3. New Evidence: If you unearth new evidence that could have significantly altered your case’s outcome but was not available at your trial or sentencing, you might be eligible for post-conviction relief. This could encompass discoveries like new DNA evidence, crucial witnesses, or mental health diagnoses not previously recognized.

    To pursue this claim, you must meet specific criteria:

    • The evidence must have been discovered post-trial or sentencing.
    • It should have been impossible to uncover and present at your trial through due diligence.
    • You or your attorney must have exercised due diligence in identifying and presenting the new evidence.
    • The new evidence must be material, meaning it could have changed your case’s outcome.

    This claim isn’t meant for adding onto existing evidence or merely challenging witness credibility. However, if new evidence undermines crucial testimony used against you, it may be considered.

  4. Change in the Law: If there’s a significant legal change that could impact your conviction or sentence, you may seek post-conviction relief. It’s essential to note that this relief depends on whether the new law can be retroactively applied to your case, meaning it applies to past events.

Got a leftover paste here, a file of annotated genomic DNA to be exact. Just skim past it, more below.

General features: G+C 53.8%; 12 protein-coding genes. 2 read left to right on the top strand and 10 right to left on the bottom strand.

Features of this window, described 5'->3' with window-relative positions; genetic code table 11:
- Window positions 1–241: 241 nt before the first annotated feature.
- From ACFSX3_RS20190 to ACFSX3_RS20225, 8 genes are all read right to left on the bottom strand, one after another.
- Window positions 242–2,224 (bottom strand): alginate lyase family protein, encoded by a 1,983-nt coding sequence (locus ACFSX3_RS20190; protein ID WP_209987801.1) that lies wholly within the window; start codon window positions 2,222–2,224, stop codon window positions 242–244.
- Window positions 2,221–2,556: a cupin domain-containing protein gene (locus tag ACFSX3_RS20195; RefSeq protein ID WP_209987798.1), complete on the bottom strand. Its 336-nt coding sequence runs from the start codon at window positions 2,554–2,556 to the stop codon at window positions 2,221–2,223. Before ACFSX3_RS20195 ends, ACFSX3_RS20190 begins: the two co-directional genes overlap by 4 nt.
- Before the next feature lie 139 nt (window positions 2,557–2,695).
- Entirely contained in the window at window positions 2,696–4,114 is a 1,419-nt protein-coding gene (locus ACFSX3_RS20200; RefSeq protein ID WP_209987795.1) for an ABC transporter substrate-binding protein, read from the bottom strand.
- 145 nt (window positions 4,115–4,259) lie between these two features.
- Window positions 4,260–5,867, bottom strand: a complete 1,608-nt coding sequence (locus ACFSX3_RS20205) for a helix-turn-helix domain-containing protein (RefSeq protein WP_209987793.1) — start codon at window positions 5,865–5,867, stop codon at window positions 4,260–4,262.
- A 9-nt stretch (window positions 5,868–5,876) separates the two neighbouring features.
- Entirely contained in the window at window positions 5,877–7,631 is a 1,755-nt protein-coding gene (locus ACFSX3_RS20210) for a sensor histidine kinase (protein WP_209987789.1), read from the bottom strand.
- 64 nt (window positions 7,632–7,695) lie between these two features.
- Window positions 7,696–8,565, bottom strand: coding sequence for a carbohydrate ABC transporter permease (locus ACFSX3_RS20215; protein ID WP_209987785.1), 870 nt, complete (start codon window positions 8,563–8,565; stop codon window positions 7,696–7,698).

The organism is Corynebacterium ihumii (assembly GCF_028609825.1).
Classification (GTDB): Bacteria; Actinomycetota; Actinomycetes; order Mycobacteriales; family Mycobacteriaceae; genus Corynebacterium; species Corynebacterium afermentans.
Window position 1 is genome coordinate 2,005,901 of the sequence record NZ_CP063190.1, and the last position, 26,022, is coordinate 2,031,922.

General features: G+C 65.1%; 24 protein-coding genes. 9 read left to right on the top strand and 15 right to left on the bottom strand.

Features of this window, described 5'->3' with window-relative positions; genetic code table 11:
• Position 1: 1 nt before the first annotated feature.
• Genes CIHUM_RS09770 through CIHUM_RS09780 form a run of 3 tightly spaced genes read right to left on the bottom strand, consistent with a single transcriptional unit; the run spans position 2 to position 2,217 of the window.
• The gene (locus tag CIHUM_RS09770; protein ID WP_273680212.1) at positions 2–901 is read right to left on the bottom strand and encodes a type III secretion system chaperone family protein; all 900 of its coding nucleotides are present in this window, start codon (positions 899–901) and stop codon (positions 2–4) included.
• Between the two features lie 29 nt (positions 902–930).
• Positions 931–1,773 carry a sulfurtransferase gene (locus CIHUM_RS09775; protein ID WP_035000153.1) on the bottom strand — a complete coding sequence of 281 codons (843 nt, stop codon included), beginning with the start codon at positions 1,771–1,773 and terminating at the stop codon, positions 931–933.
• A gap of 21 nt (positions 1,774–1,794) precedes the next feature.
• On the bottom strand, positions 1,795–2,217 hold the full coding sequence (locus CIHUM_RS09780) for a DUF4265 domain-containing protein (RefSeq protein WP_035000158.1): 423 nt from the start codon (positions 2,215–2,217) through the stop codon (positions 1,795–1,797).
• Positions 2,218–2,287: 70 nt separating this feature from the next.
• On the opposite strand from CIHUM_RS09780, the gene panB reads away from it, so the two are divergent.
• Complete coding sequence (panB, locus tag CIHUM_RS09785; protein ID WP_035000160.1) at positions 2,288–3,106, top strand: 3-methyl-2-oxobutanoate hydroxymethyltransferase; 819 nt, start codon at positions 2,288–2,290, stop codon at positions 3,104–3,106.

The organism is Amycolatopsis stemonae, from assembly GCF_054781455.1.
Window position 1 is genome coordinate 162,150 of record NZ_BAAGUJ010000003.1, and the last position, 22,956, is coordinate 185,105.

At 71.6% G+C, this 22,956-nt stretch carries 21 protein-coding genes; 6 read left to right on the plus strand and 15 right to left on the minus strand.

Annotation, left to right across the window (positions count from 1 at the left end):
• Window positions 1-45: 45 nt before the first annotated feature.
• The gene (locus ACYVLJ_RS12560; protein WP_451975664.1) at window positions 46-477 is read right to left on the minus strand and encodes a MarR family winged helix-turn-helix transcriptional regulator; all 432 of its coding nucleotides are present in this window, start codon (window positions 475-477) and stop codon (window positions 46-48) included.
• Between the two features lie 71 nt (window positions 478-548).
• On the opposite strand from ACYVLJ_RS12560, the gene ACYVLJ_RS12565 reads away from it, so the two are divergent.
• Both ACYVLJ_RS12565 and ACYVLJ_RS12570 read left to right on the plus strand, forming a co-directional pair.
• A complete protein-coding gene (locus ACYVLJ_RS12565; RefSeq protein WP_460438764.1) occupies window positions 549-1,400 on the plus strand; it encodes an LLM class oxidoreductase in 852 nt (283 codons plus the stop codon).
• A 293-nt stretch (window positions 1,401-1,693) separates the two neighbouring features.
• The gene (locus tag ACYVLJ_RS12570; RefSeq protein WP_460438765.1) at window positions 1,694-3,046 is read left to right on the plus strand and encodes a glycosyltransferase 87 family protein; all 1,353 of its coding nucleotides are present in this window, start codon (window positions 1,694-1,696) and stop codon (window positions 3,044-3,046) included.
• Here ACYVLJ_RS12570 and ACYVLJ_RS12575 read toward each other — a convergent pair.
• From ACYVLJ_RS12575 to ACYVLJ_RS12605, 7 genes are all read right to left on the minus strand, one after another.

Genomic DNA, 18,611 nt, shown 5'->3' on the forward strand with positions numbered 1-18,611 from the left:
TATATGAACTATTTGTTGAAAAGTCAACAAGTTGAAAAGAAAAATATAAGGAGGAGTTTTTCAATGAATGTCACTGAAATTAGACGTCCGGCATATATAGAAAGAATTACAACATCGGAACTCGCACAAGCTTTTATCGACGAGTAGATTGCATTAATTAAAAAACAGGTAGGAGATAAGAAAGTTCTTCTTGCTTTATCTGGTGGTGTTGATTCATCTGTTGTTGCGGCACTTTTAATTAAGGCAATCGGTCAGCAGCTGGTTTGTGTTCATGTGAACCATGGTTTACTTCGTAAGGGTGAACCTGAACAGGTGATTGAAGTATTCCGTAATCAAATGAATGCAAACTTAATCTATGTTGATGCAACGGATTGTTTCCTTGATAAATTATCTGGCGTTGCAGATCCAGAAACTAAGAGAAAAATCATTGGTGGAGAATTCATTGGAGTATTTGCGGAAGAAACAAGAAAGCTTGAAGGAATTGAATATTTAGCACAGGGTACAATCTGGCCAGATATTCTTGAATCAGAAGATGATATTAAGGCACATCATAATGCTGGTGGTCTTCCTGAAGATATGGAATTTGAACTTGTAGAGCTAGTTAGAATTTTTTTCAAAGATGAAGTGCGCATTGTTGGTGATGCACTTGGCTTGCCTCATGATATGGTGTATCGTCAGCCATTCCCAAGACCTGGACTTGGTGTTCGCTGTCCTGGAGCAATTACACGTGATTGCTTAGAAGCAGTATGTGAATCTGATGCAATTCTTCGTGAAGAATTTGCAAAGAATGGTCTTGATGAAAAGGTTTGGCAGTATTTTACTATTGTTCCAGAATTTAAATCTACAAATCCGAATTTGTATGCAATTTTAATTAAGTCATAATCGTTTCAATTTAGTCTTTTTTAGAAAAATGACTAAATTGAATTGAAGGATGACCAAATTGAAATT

For instance, if a law is enacted after your conviction that would have altered your case’s outcome, you may have grounds for post-conviction relief.

In summary, post-conviction relief offers individuals a path to challenge their convictions or sentences based on grounds like ineffective counsel, illegal sentences, new evidence, or changes in the law. These avenues ensure that justice remains a possibility even after a conviction.

Appeals Process & Candidates

If you’ve been convicted of a crime in Arizona, you have the right to appeal your case. An appeal essentially means requesting a review of the trial’s outcome. While you don’t always need a specific reason to file an appeal, most often, individuals choose this path because they believe they’ve been unjustly convicted. This commonly occurs due to two main reasons:

  1. Judicial Errors: Appeals often arise when individuals believe that either the judge mishandled a motion or made incorrect rulings during the trial. These errors might have influenced the case’s outcome unfairly.